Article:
Hysteroscopic Myomectomy

Hysteroscopic Myomectomy

What Is a Hysteroscopic Myomectomy?

Fibroids are non-cancerous tumors that grow in and around the uterus and are made of smooth muscle tissue. They are most often referred to as uterine fibroids and are the most commonly found pelvic tumor in women. Uterine fibroids vary in size, and location within the uterus and can be numerous. Fibroids that are located inside the uterine cavity are called submucosal fibroids and often cause severe and heavy menstrual bleeding.

Types of uterine fibroids: submucosal, subserosal, intramural, and cervical
Types of uterine fibroids: submucosal, subserosal, intramural, and cervical

A hysteroscopic myomectomy is considered a minimally invasive surgery performed to remove submucosal fibroids from the uterine wall through the vagina. Unlike an open myomectomy, the surgery is performed through the vagina via the cervix, so there are no external incisions making recovery times much shorter. However, after the surgery, more fibroids may occur, and those not fully removed may continue to grow, especially in women of child-bearing age.

Why Would a Hysteroscopic Myomectomy Be Performed?

Submucosal fibroids grow inside the uterus and can be located on the surface of the uterine lining, embedded, or partially embedded into the uterine wall. A hysteroscopic myomectomy may be performed to remove smaller submucosal fibroids, that are not deeply embedded, to alleviate symptoms such as:

  • Abnormal uterine bleeding
  • Chronic pelvic pain and pressure
  • Discomfort or pain during intercourse
  • Fertility issues

Who Is a Candidate For a Hysteroscopic Myomectomy?

Only women who are diagnosed with submucosal fibroids are candidates for a hysteroscopic myomectomy. Submucosal fibroids makeup approximately 10% of all fibroids diagnosed and are the least common. Submucosal fibroids can cause heavy and prolonged menstrual bleeding, pelvic pain and pressure, and are a common cause of infertility. A hysteroscopic myomectomy can be used to remove smaller submucosal fibroids that are growing on the inside of the uterus and are easily accessible. If the fibroids are large or deeply embedded within the uterine wall, a hysteroscopic myomectomy may not be effective in eliminating them.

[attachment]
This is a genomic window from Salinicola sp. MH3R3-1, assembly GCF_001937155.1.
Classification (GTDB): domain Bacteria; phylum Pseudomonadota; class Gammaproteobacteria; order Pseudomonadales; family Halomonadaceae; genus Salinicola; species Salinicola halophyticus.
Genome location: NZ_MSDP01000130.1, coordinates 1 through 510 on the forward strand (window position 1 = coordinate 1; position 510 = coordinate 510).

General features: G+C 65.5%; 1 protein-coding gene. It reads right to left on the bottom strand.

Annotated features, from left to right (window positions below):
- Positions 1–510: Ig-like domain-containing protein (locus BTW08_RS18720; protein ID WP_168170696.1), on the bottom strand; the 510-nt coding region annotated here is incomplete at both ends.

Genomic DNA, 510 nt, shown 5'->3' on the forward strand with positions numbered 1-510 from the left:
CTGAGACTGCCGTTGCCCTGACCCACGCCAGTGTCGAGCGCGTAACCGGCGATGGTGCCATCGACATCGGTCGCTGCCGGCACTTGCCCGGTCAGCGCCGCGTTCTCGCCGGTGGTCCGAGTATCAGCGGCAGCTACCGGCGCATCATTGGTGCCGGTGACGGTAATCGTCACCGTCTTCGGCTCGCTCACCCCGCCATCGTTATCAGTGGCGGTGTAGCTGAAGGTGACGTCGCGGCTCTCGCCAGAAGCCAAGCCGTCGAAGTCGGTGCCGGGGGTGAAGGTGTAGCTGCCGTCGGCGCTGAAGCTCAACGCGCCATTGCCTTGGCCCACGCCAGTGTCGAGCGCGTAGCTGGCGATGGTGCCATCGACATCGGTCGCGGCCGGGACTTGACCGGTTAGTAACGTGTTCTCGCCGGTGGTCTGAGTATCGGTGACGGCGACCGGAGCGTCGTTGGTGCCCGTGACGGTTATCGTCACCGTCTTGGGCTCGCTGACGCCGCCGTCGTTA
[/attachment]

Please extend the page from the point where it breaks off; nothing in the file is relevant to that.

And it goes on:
What to Expect From Hysteroscopic Myomectomy?

A hysteroscopic myomectomy is normally performed as outpatient surgery under local, regional, or general anesthesia. During a hysteroscopic myomectomy, the surgeon uses an instrument called a resectoscope, which is a hysteroscope that has a wire-like loop, powered by high-frequency electrical energy to cut through the fibroids. The resectoscope is inserted into the uterine cavity through the vagina and cervical canal to remove the fibroids without an external incision.

Recovery From Hysteroscopic Myomectomy Surgery

After a hysteroscopic myomectomy, most patients can return home after only a few hours of observation, but in rare cases, may have to stay in the hospital overnight. Upon discharge, the patient may be given a prescription for pain medicine and instructions for aftercare and any activity restrictions.

Patients who have a hysteroscopic myomectomy generally experience fewer complications as it does not require an abdominal incision. Recovery is shorter than that of any other type of myomectomy; however, patients still need a few weeks to fully heal. Most patients can go home within a few hours unless unexpected medical concerns arise. During the recovery patients can expect:

  • A small amount of vaginal bleeding or staining from a few days to six weeks after the procedure.
  • Mild to moderate uterine cramping and discomfort which can be alleviated through over-the-counter pain relievers.
  • Sleepiness and fatigue or other symptoms related to the use of general anesthesia if used during surgery.
  • Patients can usually resume their normal work and activity level within a couple of days.

Risks and Side Effects of Hysteroscopic Myomectomy:

Although the risks of hysteroscopic myomectomy are less than those associated with an open myomectomy or hysterectomy, some risks include:

  • Adverse reaction to general anesthesia if used;
  • Damage or abrasions to the cervix;
  • Uterine puncture;
  • Inability to completely remove the fibroid with one surgery;
  • Development of scar tissue inside the uterine cavity that could cause fertility issues.

Uterine Fibroid Embolization Vs. Hysteroscopic Myomectomy

If you have been diagnosed with uterine fibroids, you may be a candidate for a non-invasive procedure that does not involve risks of damaging your cervix or uterus. Uterine Fibroid Embolization (UFE) is a non-surgical procedure that is 90% effective in eliminating fibroid symptoms, including heavy bleeding, with a very low-risk factor. It shrinks and destroys all the fibroids by blocking the blood flow that is feeding them and making them grow.

Unlike hysteroscopic myomectomy, UFE addresses and eliminates all types of uterine fibroids and allows a woman to keep her uterus fully functional, without risks and complications from fibroid surgery. UFE has a recovery time of about a week allowing a woman to quickly return to normal life.

Contact Atlanta Fibroid Center at (770) 953-2600 or make an appointment online to see if you are a candidate for UFE.

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